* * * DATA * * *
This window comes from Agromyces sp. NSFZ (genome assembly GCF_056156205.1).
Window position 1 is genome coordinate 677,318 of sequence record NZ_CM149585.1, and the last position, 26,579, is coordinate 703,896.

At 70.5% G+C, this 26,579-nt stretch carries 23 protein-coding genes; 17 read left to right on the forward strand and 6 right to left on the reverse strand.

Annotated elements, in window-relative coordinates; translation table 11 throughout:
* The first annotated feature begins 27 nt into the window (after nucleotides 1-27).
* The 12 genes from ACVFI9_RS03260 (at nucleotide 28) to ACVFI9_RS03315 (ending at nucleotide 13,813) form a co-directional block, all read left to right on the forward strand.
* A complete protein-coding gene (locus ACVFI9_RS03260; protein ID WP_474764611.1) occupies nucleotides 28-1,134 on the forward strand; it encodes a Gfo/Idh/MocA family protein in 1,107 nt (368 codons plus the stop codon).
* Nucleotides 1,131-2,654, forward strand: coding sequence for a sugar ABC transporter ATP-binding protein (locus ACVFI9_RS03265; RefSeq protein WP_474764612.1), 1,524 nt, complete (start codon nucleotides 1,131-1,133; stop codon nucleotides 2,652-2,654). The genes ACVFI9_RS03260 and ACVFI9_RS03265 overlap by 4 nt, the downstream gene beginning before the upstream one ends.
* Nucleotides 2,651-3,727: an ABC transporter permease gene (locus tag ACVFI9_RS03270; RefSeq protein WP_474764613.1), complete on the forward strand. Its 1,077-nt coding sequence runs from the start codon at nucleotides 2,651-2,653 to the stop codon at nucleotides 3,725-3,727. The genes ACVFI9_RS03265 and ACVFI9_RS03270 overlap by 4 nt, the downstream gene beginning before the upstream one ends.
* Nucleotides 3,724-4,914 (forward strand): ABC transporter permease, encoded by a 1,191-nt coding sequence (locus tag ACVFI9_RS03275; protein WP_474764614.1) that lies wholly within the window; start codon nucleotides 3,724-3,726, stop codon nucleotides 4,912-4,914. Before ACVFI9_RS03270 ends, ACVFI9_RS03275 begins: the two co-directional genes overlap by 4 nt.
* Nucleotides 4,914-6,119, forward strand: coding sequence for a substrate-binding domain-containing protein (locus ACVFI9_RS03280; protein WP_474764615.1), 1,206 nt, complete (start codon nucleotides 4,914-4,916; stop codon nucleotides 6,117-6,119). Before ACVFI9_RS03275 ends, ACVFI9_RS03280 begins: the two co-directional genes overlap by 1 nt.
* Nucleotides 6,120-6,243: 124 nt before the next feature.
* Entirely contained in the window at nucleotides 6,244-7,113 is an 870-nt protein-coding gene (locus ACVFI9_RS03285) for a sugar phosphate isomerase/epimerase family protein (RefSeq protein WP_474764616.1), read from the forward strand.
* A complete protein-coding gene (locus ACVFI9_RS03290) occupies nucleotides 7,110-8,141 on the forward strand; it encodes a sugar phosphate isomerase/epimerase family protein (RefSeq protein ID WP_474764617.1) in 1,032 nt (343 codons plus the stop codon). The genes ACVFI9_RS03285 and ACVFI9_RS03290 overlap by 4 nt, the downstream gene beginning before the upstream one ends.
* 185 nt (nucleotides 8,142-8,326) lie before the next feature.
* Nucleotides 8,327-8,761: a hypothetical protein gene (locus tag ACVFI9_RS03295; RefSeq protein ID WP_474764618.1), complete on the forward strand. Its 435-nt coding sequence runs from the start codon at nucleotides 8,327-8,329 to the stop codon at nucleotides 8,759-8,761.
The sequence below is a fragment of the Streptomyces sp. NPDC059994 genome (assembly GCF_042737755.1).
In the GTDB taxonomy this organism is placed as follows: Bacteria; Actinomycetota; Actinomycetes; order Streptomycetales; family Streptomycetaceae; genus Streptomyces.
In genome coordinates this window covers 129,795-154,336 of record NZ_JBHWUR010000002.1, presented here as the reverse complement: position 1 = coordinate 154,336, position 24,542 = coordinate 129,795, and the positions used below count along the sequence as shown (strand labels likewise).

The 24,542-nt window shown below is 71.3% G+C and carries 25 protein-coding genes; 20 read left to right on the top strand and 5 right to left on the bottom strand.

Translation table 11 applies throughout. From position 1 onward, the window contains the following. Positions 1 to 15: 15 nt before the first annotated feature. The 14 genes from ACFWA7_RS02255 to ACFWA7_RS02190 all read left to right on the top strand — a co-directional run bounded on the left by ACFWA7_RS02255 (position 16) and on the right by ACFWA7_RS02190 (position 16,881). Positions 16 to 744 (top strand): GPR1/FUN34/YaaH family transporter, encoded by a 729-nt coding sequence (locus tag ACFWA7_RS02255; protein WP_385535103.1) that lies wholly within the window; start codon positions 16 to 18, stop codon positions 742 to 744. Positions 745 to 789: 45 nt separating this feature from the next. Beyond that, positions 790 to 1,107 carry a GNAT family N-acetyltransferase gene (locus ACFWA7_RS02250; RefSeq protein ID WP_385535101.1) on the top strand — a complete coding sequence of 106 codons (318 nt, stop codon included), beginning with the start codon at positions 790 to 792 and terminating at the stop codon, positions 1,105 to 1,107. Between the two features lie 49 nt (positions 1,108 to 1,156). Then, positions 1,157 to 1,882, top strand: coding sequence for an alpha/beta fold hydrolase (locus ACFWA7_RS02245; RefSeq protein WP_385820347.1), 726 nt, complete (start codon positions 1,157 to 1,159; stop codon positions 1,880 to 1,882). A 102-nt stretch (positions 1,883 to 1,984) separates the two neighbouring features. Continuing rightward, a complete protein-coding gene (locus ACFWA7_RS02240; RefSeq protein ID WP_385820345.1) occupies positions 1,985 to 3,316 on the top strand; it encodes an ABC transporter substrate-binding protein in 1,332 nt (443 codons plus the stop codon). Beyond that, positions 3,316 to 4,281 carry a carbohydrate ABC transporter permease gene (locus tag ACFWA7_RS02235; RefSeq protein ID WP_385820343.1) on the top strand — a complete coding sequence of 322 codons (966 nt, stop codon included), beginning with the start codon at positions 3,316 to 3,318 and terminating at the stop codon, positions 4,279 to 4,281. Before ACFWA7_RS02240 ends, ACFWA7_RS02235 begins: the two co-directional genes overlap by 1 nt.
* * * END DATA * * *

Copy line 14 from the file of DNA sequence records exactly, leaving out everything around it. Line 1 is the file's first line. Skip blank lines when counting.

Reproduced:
* A complete protein-coding gene (locus ACVFI9_RS03290) occupies nucleotides 7,110-8,141 on the forward strand; it encodes a sugar phosphate isomerase/epimerase family protein (RefSeq protein ID WP_474764617.1) in 1,032 nt (343 codons plus the stop codon). The genes ACVFI9_RS03285 and ACVFI9_RS03290 overlap by 4 nt, the downstream gene beginning before the upstream one ends.